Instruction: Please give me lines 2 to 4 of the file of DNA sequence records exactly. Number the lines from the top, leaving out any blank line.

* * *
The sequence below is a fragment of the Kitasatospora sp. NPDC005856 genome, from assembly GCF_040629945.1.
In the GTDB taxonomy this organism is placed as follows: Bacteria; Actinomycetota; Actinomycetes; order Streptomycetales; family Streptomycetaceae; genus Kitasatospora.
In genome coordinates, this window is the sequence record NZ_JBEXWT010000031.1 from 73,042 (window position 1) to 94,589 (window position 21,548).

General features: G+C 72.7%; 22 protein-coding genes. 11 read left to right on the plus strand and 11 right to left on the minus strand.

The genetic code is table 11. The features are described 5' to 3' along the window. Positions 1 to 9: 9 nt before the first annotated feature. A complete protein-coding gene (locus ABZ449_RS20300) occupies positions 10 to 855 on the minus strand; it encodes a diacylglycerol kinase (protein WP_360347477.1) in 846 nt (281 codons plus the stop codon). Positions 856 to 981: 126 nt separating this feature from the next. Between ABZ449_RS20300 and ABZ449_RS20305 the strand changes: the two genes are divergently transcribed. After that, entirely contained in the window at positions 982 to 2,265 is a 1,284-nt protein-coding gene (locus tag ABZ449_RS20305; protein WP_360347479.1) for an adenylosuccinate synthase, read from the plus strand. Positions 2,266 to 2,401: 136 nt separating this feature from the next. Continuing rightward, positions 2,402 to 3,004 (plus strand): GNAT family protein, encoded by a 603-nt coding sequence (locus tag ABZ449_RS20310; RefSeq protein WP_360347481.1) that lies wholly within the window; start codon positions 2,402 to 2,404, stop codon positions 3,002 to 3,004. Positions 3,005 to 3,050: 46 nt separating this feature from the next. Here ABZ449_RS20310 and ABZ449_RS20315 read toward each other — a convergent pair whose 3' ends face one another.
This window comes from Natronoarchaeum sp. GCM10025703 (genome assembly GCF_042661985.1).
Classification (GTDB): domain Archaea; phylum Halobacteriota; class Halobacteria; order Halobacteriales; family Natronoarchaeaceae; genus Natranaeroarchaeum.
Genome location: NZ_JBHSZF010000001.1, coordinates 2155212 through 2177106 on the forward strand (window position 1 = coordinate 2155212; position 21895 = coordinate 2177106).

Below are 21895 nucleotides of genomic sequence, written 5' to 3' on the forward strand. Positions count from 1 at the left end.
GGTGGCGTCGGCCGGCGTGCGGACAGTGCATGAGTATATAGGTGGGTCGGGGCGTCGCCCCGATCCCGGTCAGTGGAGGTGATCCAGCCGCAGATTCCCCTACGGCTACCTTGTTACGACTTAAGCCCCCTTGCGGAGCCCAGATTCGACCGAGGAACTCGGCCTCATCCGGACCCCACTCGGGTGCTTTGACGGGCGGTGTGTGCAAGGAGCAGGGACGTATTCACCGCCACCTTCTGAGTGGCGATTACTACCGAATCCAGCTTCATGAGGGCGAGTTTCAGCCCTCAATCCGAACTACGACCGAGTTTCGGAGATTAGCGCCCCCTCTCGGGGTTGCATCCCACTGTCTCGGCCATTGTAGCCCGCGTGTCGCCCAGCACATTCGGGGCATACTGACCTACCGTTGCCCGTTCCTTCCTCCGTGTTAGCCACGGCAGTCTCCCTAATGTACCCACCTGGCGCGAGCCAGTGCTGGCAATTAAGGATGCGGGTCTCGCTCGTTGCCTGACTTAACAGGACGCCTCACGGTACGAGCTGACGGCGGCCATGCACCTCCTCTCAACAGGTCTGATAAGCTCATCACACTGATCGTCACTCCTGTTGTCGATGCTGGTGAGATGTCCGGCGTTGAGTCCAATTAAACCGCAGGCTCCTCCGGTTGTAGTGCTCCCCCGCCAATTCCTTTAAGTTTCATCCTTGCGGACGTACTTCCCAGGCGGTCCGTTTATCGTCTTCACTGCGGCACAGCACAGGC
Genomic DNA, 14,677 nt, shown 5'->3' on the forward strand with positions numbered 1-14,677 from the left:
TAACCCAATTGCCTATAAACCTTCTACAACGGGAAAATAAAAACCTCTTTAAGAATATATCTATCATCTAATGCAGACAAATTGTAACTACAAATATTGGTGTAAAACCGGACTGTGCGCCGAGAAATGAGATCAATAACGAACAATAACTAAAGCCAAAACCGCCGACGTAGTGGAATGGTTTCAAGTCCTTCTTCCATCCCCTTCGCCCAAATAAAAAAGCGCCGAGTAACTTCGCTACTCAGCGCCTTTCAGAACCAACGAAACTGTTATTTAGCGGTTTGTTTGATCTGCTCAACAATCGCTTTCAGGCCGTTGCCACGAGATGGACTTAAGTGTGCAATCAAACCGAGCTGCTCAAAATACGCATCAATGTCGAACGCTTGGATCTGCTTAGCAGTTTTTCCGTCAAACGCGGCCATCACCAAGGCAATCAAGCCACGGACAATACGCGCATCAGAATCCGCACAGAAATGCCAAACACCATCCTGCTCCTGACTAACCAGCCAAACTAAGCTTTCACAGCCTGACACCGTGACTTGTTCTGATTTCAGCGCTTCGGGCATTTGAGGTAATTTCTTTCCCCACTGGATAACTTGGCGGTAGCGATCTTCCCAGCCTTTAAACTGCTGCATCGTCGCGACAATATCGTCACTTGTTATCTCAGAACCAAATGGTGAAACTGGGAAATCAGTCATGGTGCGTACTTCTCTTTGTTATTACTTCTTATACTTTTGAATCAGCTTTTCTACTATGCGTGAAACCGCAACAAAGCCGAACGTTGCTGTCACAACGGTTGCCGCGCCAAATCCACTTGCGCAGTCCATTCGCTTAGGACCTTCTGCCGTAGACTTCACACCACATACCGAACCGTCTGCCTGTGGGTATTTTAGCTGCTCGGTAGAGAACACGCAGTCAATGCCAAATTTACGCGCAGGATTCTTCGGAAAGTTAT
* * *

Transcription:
In the GTDB taxonomy this organism is placed as follows: Bacteria; Actinomycetota; Actinomycetes; order Streptomycetales; family Streptomycetaceae; genus Kitasatospora.
In genome coordinates, this window is the sequence record NZ_JBEXWT010000031.1 from 73,042 (window position 1) to 94,589 (window position 21,548).

General features: G+C 72.7%; 22 protein-coding genes. 11 read left to right on the plus strand and 11 right to left on the minus strand.